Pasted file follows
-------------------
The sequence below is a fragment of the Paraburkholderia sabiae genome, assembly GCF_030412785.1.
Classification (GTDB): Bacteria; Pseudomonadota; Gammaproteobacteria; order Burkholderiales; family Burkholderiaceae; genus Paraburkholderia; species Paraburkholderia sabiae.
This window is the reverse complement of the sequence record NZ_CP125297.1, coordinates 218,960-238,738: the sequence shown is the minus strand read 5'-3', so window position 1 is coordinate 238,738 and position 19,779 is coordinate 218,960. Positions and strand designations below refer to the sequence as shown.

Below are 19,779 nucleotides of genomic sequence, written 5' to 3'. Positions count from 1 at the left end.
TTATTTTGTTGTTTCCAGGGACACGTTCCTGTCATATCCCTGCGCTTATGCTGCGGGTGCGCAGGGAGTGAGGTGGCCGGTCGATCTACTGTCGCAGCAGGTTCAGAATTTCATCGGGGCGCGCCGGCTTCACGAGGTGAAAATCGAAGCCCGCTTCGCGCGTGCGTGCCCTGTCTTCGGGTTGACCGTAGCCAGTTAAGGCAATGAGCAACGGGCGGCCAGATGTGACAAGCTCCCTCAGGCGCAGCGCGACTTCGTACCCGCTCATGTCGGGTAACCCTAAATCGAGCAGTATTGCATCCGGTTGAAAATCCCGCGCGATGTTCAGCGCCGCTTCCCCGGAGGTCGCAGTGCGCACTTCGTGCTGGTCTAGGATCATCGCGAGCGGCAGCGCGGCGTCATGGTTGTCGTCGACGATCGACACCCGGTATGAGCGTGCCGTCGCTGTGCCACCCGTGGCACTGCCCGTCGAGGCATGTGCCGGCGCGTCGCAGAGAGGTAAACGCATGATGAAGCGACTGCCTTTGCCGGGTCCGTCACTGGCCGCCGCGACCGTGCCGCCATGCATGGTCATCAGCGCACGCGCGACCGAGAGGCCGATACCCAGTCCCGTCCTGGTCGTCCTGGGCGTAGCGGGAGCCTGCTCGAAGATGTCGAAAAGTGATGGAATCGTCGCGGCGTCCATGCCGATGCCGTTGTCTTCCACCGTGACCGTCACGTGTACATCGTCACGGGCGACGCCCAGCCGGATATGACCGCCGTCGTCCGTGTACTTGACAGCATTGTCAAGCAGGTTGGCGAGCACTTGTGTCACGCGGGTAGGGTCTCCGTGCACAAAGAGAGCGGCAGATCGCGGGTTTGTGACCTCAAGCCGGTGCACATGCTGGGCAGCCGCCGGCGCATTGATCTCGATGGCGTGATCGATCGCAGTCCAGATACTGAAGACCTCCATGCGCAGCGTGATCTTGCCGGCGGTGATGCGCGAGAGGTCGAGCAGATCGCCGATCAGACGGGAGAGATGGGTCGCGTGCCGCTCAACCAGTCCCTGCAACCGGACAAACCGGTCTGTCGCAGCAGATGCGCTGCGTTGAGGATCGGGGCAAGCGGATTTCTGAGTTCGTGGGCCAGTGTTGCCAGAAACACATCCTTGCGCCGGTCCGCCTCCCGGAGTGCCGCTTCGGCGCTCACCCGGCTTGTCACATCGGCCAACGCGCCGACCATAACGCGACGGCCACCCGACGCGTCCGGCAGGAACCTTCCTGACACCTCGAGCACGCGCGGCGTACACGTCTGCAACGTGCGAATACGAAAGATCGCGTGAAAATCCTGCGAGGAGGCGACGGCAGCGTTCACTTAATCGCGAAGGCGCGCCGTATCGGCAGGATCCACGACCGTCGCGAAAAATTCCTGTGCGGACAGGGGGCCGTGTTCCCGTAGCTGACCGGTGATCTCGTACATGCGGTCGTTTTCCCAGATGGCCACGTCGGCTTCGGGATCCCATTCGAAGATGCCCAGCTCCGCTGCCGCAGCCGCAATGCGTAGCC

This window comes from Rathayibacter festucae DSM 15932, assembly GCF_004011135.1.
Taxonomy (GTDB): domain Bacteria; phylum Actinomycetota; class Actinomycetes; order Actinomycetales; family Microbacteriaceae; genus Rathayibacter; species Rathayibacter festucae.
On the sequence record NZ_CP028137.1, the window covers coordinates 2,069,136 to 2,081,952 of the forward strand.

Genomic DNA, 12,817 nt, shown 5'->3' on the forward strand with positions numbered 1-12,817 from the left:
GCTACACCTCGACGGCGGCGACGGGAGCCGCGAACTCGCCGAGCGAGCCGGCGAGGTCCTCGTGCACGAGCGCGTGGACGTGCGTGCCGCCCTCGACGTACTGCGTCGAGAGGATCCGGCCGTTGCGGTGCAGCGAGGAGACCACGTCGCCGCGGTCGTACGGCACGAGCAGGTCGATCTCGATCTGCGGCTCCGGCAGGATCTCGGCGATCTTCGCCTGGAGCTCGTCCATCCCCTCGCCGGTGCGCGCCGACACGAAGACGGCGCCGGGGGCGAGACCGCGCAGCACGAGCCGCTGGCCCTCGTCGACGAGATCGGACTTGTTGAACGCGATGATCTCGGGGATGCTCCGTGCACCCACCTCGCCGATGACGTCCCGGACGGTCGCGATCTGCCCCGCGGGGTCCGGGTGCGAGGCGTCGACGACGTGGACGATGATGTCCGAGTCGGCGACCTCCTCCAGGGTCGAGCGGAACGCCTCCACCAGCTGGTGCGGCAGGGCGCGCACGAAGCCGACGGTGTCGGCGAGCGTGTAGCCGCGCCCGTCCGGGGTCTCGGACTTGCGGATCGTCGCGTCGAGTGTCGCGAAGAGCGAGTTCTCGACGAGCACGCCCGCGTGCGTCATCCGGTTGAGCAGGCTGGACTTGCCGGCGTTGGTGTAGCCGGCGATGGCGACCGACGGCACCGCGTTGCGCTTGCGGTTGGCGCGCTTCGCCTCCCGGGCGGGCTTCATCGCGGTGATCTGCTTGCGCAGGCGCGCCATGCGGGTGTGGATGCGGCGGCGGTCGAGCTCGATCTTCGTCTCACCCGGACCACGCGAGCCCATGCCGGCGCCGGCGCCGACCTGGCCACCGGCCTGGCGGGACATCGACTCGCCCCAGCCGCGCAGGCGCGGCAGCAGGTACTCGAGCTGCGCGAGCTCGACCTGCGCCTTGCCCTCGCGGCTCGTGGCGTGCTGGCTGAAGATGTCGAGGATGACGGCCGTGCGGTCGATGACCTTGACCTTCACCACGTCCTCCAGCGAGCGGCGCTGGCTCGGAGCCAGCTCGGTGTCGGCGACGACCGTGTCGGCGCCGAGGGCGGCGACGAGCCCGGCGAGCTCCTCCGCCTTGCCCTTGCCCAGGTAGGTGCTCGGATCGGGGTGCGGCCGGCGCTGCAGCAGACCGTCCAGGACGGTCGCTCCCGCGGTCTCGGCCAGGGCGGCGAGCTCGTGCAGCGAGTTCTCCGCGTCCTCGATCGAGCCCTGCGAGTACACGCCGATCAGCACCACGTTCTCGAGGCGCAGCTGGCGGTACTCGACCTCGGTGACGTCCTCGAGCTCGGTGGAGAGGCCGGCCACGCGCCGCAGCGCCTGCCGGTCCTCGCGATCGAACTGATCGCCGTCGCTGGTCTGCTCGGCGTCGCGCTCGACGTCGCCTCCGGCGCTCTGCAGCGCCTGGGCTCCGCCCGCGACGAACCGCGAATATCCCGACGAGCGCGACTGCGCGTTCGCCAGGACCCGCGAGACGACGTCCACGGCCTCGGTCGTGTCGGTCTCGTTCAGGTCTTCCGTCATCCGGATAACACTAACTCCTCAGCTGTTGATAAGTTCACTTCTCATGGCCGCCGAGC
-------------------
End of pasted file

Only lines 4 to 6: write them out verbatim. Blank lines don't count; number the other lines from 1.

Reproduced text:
Below are 19,779 nucleotides of genomic sequence, written 5' to 3'. Positions count from 1 at the left end.
TTATTTTGTTGTTTCCAGGGACACGTTCCTGTCATATCCCTGCGCTTATGCTGCGGGTGCGCAGGGAGTGAGGTGGCCGGTCGATCTACTGTCGCAGCAGGTTCAGAATTTCATCGGGGCGCGCCGGCTTCACGAGGTGAAAATCGAAGCCCGCTTCGCGCGTGCGTGCCCTGTCTTCGGGTTGACCGTAGCCAGTTAAGGCAATGAGCAACGGGCGGCCAGATGTGACAAGCTCCCTCAGGCGCAGCGCGACTTCGTACCCGCTCATGTCGGGTAACCCTAAATCGAGCAGTATTGCATCCGGTTGAAAATCCCGCGCGATGTTCAGCGCCGCTTCCCCGGAGGTCGCAGTGCGCACTTCGTGCTGGTCTAGGATCATCGCGAGCGGCAGCGCGGCGTCATGGTTGTCGTCGACGATCGACACCCGGTATGAGCGTGCCGTCGCTGTGCCACCCGTGGCACTGCCCGTCGAGGCATGTGCCGGCGCGTCGCAGAGAGGTAAACGCATGATGAAGCGACTGCCTTTGCCGGGTCCGTCACTGGCCGCCGCGACCGTGCCGCCATGCATGGTCATCAGCGCACGCGCGACCGAGAGGCCGATACCCAGTCCCGTCCTGGTCGTCCTGGGCGTAGCGGGAGCCTGCTCGAAGATGTCGAAAAGTGATGGAATCGTCGCGGCGTCCATGCCGATGCCGTTGTCTTCCACCGTGACCGTCACGTGTACATCGTCACGGGCGACGCCCAGCCGGATATGACCGCCGTCGTCCGTGTACTTGACAGCATTGTCAAGCAGGTTGGCGAGCACTTGTGTCACGCGGGTAGGGTCTCCGTGCACAAAGAGAGCGGCAGATCGCGGGTTTGTGACCTCAAGCCGGTGCACATGCTGGGCAGCCGCCGGCGCATTGATCTCGATGGCGTGATCGATCGCAGTCCAGATACTGAAGACCTCCATGCGCAGCGTGATCTTGCCGGCGGTGATGCGCGAGAGGTCGAGCAGATCGCCGATCAGACGGGAGAGATGGGTCGCGTGCCGCTCAACCAGTCCCTGCAACCGGACAAACCGGTCTGTCGCAGCAGATGCGCTGCGTTGAGGATCGGGGCAAGCGGATTTCTGAGTTCGTGGGCCAGTGTTGCCAGAAACACATCCTTGCGCCGGTCCGCCTCCCGGAGTGCCGCTTCGGCGCTCACCCGGCTTGTCACATCGGCCAACGCGCCGACCATAACGCGACGGCCACCCGACGCGTCCGGCAGGAACCTTCCTGACACCTCGAGCACGCGCGGCGTACACGTCTGCAACGTGCGAATACGAAAGATCGCGTGAAAATCCTGCGAGGAGGCGACGGCAGCGTTCACTTAATCGCGAAGGCGCGCCGTATCGGCAGGATCCACGACCGTCGCGAAAAATTCCTGTGCGGACAGGGGGCCGTGTTCCCGTAGCTGACCGGTGATCTCGTACATGCGGTCGTTTTCCCAGATGGCCACGTCGGCTTCGGGATCCCATTCGAAGATGCCCAGCTCCGCTGCCGCAGCCGCAATGCGTAGCC

This window comes from Rathayibacter festucae DSM 15932, assembly GCF_004011135.1.